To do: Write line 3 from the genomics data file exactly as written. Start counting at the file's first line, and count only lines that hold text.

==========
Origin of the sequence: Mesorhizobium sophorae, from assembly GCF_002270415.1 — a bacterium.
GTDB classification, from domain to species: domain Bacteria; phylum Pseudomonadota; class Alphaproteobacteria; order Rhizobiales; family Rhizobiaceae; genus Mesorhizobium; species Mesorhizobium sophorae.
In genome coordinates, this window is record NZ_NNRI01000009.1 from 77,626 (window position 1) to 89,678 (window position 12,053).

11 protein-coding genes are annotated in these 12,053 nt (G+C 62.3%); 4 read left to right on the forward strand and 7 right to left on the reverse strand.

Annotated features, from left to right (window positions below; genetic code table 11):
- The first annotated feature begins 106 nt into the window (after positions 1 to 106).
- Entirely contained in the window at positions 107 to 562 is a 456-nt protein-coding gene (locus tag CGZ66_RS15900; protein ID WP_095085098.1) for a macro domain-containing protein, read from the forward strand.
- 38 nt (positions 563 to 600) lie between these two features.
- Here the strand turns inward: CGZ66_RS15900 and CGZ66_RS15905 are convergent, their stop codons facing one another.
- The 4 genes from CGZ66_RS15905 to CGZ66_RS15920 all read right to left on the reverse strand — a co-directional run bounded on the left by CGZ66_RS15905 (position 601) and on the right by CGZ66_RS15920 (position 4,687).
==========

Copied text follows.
In genome coordinates, this window is record NZ_NNRI01000009.1 from 77,626 (window position 1) to 89,678 (window position 12,053).